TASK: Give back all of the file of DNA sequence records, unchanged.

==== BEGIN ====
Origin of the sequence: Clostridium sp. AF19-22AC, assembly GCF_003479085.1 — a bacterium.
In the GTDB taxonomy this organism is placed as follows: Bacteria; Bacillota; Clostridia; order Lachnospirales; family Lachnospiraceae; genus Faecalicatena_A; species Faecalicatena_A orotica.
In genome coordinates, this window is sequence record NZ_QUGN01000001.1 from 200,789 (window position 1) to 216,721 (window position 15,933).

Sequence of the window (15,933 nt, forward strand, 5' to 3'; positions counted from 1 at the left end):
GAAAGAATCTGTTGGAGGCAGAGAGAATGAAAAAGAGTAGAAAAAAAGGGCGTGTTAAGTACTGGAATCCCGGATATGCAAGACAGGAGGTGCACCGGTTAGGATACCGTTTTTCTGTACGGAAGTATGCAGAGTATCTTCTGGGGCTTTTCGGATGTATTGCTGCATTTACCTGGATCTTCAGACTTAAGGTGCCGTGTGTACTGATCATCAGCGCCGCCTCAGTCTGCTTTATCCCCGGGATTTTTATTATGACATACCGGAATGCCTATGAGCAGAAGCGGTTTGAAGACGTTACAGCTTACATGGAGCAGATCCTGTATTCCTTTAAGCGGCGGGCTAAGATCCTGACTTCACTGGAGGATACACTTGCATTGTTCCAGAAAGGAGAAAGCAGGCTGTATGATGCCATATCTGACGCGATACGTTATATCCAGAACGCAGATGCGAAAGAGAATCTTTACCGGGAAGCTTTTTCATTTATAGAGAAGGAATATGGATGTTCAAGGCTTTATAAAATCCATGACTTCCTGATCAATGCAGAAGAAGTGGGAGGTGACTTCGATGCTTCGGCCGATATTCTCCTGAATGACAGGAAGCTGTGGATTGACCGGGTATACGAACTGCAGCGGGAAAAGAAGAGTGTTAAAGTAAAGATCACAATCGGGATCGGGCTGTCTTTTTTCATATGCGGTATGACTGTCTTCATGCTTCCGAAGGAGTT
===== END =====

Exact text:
Origin of the sequence: Clostridium sp. AF19-22AC, assembly GCF_003479085.1 — a bacterium.
In the GTDB taxonomy this organism is placed as follows: Bacteria; Bacillota; Clostridia; order Lachnospirales; family Lachnospiraceae; genus Faecalicatena_A; species Faecalicatena_A orotica.
In genome coordinates, this window is sequence record NZ_QUGN01000001.1 from 200,789 (window position 1) to 216,721 (window position 15,933).

Sequence of the window (15,933 nt, forward strand, 5' to 3'; positions counted from 1 at the left end):
GAAAGAATCTGTTGGAGGCAGAGAGAATGAAAAAGAGTAGAAAAAAAGGGCGTGTTAAGTACTGGAATCCCGGATATGCAAGACAGGAGGTGCACCGGTTAGGATACCGTTTTTCTGTACGGAAGTATGCAGAGTATCTTCTGGGGCTTTTCGGATGTATTGCTGCATTTACCTGGATCTTCAGACTTAAGGTGCCGTGTGTACTGATCATCAGCGCCGCCTCAGTCTGCTTTATCCCCGGGATTTTTATTATGACATACCGGAATGCCTATGAGCAGAAGCGGTTTGAAGACGTTACAGCTTACATGGAGCAGATCCTGTATTCCTTTAAGCGGCGGGCTAAGATCCTGACTTCACTGGAGGATACACTTGCATTGTTCCAGAAAGGAGAAAGCAGGCTGTATGATGCCATATCTGACGCGATACGTTATATCCAGAACGCAGATGCGAAAGAGAATCTTTACCGGGAAGCTTTTTCATTTATAGAGAAGGAATATGGATGTTCAAGGCTTTATAAAATCCATGACTTCCTGATCAATGCAGAAGAAGTGGGAGGTGACTTCGATGCTTCGGCCGATATTCTCCTGAATGACAGGAAGCTGTGGATTGACCGGGTATACGAACTGCAGCGGGAAAAGAAGAGTGTTAAAGTAAAGATCACAATCGGGATCGGGCTGTCTTTTTTCATATGCGGTATGACTGTCTTCATGCTTCCGAAGGAGTT